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The Lowdown: India’s Unique ID Project Unraveled By Standing Committee

A Parliamentary Standing Committee report on Finance has detailed out significant issues with the way India’s Unique Identity project was conceptualized and executed, stating that there was no clear purpose, lacked proper study before being approved, conflicted with existing initiatives, had issues related to privacy, circumvented Parliament, among other issues. It has recommended, on finding that the National Identification Authority of India Bill, 2010 in its present form unacceptable, that the data collected so far be transferred to the National Population Register, and the government reconsider and review the UID scheme and bring forth a fresh legislation before Parliament. With this, the UID project, which might have addressed the high cost of Know Your Customer verification, risks delays and perhaps even cancellation. The observations of the Standing Committee:

1. Circumvention of Parliament: That the clearance came from the Ministry of Law & Justice for issuing aadhaar numbers, while the Bill is pending passing by Parliament, “on the ground that powers of the Executive are co-extensive with the legislative power of the Government and that the Government is not debarred from exercising its Executive power in the areas which are not regulated by the legislation”. The committee has called the governments action as unethical. This issue was raised by Rajya Sabha MP Justice Dr. M. Rama Jois. Dr. Usha Ramanathan points out “It is a plain misconception to think that the executive can do what it pleases, including in relation to infringing constitutional rights and protections for the reason that Parliament and legislatures have the power to make law on the subject.”

2. Residents, not Citizens: Given issues of illegal immigration and infiltration, the committee is “surprised” that the bill proposes to entitle residents and not just citizens an aadhaar number.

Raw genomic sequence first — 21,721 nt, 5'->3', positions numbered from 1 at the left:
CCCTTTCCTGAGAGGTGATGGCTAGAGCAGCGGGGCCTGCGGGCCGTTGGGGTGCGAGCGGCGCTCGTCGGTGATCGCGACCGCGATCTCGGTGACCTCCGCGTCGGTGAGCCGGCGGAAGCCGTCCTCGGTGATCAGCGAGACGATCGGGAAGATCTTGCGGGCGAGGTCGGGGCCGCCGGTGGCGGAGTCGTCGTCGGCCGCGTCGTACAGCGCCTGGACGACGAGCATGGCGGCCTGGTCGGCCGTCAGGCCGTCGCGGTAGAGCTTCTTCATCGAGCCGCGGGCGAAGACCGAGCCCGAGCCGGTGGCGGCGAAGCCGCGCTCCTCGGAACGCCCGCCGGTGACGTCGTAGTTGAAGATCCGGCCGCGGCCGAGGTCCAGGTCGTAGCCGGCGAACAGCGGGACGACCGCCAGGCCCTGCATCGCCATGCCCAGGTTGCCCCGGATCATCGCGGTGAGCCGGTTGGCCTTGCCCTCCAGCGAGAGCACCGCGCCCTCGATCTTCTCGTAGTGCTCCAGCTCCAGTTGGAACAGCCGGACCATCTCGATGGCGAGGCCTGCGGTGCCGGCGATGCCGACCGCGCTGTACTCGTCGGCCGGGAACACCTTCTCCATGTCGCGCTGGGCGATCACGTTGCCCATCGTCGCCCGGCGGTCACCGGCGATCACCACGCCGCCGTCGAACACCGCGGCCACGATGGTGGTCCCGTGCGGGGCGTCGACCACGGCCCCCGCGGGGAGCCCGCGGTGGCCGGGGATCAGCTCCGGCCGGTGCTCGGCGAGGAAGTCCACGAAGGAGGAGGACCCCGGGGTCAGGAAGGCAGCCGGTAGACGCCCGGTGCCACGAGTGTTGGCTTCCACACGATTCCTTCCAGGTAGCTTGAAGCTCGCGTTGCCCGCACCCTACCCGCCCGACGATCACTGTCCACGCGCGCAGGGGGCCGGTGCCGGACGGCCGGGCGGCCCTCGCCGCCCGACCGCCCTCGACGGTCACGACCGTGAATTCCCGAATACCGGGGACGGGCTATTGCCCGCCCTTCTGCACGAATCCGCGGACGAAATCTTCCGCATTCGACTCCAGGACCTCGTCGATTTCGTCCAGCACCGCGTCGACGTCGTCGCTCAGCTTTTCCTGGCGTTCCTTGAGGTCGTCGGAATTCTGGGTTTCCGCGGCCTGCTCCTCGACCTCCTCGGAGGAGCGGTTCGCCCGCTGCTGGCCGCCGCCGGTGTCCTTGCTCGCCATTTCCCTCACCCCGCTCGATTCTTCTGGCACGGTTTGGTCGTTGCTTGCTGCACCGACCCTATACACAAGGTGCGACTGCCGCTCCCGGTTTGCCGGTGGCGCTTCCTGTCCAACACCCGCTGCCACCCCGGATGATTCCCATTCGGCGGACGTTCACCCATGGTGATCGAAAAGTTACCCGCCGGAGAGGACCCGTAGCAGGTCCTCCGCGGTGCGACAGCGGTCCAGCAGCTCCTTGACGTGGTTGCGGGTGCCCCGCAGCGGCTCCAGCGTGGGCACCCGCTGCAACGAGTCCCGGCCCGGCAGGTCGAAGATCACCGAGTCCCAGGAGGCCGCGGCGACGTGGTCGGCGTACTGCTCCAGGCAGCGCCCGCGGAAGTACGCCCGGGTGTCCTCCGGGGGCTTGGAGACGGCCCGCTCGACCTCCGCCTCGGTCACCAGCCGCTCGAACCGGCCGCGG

3. Directionless, no clarity of purpose, hasty: The committee also points out that the Empowered Group of Ministers (EGoM) failed to take a concrete decision on: (a) identifying the focused purpose of the resident identity database; (b) methodology of collection of data; (c) removing the overlapping between the UID scheme and National Population Register; (d) conferring of statutory authority to the UIDAI since its inception; (e) structure and functioning of the UIDAI; (f) entrusting the collection of data and issue of unique identification number and national identification number to a single authority instead of the present UIDAI and its reconciliation with National Registration Authority.

In addition, “The Committee note that the Ministry of Planning have admitted that (a) no committee has been constituted to study the financial implications of the UID scheme; and (b) comparative costs of the aadhaar number and various existing ID documents are also not available. The Committee also notes that Detailed Project Report (DPR) of the UID Scheme has been done much later in April, 2011. The Committee thus strongly disapprove of the hasty manner in which the UID scheme has been approved.”

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4. Privacy: “The collection of biometric information and its linkage with personal information of individuals without amendment to the Citizenship Act, 1955 as well as the Citizenship (Registration of Citizens and Issue of National Identity Cards) Rules, 2003, appears to be beyond the scope of subordinate legislation, which needs to be examined in detail by Parliament”. In addition “In the absence of data protection legislation, it would be difficult to deal with the issues like access and misuse of personal information, surveillance, profiling, linking and matching of data bases and securing confidentiality of information etc.” The law is at a draft stage, and the UIDAI began collecting data without protections being in place.

5. Multiple Identity Proofs: “Continuance of various existing forms of identity and the requirement of furnishing, other documents. for proof of address, even after issue of aadhaar number, would render the claim made by the Ministry that aadhaar number is to be used as a general proof of identity and proof of address meaningless” “In addition to aadhaar numbers being issued by the UIDAI, the issuance of smart cards containing information of the individuals by the registrars is not only a duplication but also leads to ID fraud as prevalent in some countries”